The government’s mid-year economic and fiscal outlook confirms that the budget will return to a surplus by 2020.
According to the government’s numbers the budget is expected to reach a surplus of $4.1 billion in 2019–20 which will be the first surplus since the Howard era in 2007–08.
The underlying cash balance is forecast to improve from a $14.5 billion deficit at budget to just $5.2 billion in 2018-19.
The budget update released by Treasurer Josh Frydenberg also revealed $8.9 billion in revenue that had been set aside but not yet announced.
Included in the $8.9 billion is $2.5 billion in tax reductions for next year and another $3.8 billion in 2020–21.
This leaves the government with $1.4 billion in spending measures which it currently has not announced but it is assumed they will make the announcement in the lead up to next year’s election.
Mr Frydenberg said in a joint statement with the Minister for Finance Mathias Cormann that a record number of people working had helped to increase revenue in Australia.
“The combination of a growing economy with a record number of people in work is helping to increase revenues while decreasing expenditure. This means expected total receipts have been revised up by $8.3 billion in 2018–19 and $12.4 billion over the four years to 2021–22,” he said.
Despite unemployment set to average 5 per cent this year, wages growth forecasts have been slashed with wages only expected to lift by 2.5 per cent this year and then 3 per cent in 2019–20.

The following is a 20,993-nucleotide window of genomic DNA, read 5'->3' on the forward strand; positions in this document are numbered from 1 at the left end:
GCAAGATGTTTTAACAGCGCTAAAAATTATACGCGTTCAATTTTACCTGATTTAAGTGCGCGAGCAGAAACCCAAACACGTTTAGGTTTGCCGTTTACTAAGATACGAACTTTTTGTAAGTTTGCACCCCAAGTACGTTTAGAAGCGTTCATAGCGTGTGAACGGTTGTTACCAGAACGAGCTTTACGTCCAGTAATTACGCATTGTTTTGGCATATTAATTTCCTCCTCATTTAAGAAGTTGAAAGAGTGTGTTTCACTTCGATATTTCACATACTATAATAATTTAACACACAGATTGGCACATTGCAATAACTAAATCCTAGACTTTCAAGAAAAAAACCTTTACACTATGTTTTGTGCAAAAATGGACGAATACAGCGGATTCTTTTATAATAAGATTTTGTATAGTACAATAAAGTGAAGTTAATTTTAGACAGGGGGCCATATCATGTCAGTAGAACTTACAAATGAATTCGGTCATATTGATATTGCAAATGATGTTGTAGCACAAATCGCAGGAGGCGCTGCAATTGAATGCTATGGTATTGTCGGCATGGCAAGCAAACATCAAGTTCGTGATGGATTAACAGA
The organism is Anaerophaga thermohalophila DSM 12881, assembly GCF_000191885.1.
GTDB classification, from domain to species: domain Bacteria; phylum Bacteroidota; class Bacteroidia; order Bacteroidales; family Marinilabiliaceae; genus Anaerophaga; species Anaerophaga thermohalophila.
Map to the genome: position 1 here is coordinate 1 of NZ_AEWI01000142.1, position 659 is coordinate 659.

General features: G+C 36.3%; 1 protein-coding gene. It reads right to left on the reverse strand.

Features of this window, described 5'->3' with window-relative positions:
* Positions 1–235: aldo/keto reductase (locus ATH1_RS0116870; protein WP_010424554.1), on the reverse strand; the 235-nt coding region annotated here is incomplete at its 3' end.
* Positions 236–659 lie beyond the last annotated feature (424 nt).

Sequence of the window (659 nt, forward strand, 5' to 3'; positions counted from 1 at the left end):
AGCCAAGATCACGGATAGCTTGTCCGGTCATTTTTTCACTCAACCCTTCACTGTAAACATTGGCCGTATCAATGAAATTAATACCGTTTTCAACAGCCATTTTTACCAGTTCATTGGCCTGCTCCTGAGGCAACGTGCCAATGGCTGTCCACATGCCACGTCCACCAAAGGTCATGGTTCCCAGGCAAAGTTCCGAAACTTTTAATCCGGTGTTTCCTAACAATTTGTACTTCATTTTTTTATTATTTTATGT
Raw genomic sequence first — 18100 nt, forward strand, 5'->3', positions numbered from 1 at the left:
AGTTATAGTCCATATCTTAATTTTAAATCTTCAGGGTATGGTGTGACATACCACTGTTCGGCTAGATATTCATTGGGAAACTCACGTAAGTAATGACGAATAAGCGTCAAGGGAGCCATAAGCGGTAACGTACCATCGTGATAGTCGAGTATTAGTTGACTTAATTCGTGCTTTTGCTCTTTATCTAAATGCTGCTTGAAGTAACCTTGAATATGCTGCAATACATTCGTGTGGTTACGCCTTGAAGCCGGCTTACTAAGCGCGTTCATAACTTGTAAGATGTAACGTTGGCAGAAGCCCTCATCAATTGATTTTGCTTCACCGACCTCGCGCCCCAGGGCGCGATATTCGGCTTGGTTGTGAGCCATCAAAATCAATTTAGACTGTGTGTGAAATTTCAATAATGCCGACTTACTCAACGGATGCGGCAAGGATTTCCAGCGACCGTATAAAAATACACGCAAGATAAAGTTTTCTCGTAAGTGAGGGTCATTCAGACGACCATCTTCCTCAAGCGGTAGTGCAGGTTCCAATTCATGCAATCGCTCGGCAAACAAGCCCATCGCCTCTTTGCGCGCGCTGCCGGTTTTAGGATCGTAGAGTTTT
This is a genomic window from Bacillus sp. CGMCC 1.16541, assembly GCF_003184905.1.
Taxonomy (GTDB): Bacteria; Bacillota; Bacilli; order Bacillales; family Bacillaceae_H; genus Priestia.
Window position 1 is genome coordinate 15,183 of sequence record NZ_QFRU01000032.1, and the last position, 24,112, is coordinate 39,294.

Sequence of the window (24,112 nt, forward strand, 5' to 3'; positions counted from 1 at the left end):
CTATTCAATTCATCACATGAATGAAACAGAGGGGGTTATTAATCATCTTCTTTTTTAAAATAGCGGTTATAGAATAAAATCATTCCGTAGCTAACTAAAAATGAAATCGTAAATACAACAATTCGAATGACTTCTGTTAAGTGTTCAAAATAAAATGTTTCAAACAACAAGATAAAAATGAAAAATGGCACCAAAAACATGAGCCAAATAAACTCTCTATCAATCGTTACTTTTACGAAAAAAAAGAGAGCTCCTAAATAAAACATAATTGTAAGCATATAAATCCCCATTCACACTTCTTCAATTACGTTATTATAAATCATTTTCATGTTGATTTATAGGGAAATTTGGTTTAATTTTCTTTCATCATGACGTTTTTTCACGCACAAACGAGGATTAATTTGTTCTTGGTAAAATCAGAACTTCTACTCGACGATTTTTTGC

Inflation has also been downgraded to the bottom half of the Reserve Bank’s target band and economic growth has also suffered a downgrade to 2.75 per cent this financial year.
Mr Frydenberg said that the mid-year position was a positive one with net debt expected to decline each year, falling from 18.2 per cent in 2018–19 to just 1.5 per cent in 2028-29.
“The government is delivering on its plan to keep the Australian economy strong by backing small business, ensuring women have access to greater economic opportunities, investing in infrastructure, providing drought relief and delivering a fairer GST system for all states and territories,” he said.
Eliot Hastie is a journalist at Momentum Media, writing primarily for its wealth and financial services platforms.
Eliot joined the team in 2018 having previously written on Real Estate Business with Momentum Media as well.
Eliot graduated from the University of Westminster, UK with a Bachelor of Arts (Journalism).
You can email him on: [email protected]
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